like chewing tobacco.
Cathy would have taken a handful,
but she’s a walker of holy pilgrimages,
All I know is that I still
have that pain in my side,
and even after brushing,
I’m biting down on grit
between my teeth.
Also includes my poem,
Reading Atwood at 30,000 Feet
Azure expanses offer no clarity,
only more distance.
I could just as well be over Canada,
Siberia, someplace cold,
as over the American Southwest.
From here, everything is remote:
cities, oceans, failure.
My spine in an upright position,
I removed myself from attendants’ orders
and the hiss of artificial air
even before takeoff.
Strapped in an aisle seat,
I rigidly continue to read.
A glance out the window reveals
what is to be expected
when the world as we know it
has been relinquished:
I take no comfort in knowing
that seats can be used as flotation devices,
as if any body of water
exists between Austin and Albuquerque.
But I do dream of surfacing,
rising out of a ghostly lake;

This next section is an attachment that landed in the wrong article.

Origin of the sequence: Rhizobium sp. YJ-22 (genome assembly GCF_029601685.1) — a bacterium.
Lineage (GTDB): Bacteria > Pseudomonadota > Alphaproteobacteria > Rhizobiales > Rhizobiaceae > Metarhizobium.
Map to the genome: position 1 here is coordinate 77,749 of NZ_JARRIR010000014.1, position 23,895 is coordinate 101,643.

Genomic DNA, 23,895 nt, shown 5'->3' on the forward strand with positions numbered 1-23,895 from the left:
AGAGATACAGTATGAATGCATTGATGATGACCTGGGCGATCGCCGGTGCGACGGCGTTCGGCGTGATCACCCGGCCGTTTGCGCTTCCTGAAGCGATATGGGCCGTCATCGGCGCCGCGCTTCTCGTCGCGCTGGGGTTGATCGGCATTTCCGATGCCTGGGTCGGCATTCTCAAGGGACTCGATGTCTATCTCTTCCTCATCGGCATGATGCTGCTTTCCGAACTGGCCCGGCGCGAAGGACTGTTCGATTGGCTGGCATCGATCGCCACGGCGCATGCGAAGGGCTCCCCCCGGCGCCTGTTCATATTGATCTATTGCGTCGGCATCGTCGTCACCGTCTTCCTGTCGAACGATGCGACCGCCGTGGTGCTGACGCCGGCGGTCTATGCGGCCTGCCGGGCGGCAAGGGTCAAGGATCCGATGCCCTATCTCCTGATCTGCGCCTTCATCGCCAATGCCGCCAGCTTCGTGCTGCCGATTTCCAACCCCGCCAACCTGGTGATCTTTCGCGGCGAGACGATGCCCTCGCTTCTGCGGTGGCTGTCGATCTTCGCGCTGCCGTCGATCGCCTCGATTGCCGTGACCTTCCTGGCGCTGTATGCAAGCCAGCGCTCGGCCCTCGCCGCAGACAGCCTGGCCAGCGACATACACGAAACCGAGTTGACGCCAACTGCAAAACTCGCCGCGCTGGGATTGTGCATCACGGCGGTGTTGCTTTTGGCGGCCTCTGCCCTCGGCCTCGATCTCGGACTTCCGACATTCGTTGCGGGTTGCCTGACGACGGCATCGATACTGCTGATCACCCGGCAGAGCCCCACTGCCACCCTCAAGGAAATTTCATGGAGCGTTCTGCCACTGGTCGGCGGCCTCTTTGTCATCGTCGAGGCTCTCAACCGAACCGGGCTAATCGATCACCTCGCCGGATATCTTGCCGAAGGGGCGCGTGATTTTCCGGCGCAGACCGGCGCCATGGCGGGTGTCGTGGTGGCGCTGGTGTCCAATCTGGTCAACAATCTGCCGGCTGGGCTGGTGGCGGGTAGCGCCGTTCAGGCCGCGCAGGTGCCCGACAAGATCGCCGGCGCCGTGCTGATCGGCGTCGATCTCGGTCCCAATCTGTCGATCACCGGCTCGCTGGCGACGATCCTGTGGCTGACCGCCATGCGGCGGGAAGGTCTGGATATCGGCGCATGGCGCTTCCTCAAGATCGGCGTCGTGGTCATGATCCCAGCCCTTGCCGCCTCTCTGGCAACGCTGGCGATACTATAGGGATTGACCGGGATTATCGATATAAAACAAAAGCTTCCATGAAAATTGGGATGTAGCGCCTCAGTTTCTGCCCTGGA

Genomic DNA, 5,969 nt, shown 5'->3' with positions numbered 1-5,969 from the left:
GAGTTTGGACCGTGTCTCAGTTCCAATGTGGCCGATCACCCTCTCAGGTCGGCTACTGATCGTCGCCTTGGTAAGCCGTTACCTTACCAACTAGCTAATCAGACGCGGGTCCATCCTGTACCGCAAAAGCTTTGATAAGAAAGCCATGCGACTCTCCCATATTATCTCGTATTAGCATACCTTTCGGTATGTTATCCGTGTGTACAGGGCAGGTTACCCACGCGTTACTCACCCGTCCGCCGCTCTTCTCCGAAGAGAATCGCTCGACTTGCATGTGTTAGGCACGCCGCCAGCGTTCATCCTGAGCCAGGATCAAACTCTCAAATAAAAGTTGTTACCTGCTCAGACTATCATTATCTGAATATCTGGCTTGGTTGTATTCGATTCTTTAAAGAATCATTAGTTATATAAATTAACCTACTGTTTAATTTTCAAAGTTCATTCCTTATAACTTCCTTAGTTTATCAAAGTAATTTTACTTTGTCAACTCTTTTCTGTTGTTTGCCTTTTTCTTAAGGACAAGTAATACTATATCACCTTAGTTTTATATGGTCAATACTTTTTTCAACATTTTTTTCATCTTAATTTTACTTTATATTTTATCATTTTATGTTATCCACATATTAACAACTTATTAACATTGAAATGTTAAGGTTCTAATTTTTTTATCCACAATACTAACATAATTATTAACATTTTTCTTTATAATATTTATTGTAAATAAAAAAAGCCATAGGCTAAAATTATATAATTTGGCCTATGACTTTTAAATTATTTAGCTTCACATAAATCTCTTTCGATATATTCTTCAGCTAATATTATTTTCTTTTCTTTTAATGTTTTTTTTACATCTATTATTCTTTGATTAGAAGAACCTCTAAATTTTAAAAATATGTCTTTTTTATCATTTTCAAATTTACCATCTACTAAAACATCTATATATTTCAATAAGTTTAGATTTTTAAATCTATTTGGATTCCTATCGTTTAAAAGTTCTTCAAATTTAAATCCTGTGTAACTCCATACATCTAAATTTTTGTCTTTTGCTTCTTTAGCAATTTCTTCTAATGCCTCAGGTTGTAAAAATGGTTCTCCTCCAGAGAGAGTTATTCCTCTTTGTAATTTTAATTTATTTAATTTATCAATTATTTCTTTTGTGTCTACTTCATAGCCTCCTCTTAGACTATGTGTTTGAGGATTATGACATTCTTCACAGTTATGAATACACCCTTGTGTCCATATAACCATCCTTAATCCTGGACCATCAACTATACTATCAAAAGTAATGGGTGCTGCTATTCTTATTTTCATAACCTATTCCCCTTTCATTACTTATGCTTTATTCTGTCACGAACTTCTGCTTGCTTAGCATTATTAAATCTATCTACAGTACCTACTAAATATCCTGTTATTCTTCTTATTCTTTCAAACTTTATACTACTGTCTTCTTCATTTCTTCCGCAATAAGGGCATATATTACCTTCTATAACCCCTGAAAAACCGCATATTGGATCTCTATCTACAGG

of gulping air, pungent and pure,
and shimmering like light on water.
Also includes my poem,
"Ways of Leaving"
As the gray waters rose
and the sun disappeared for weeks,
depression descended upon the animals.
Penguins missed the sparkle of ice,
monkeys grew claustrophobic without trees,
groundhogs ached to dig in the earth.
Ants withdrew without busy colonies,
owls couldn't tell when to sleep, when to wake,
Angora goats started losing their hair.
Wolverines fought like schoolyard children,
the female beetle thought menopause hit early,
the male elephant harbored thoughts of suicide.
Sex, too, proved susceptible to boredom.
Soon the cobras claimed headaches;
even the rabbits agreed to separate berths.
Why, they asked in therapy sessions,
were we, of all our species, selected to be saved?
Why were we singled out for this stinking ark?
Fish, on the other hand, flourished
with rain and water everywhere,
their world an aquarium of new adventures.
Cod lost their fear of fishermen's nets;
salmon, their need to run upstream.
Fish multiplied like loaves of Biblical bread,
until the lonely dove returned
with a soggy olive branch,
proof that the waters were abating.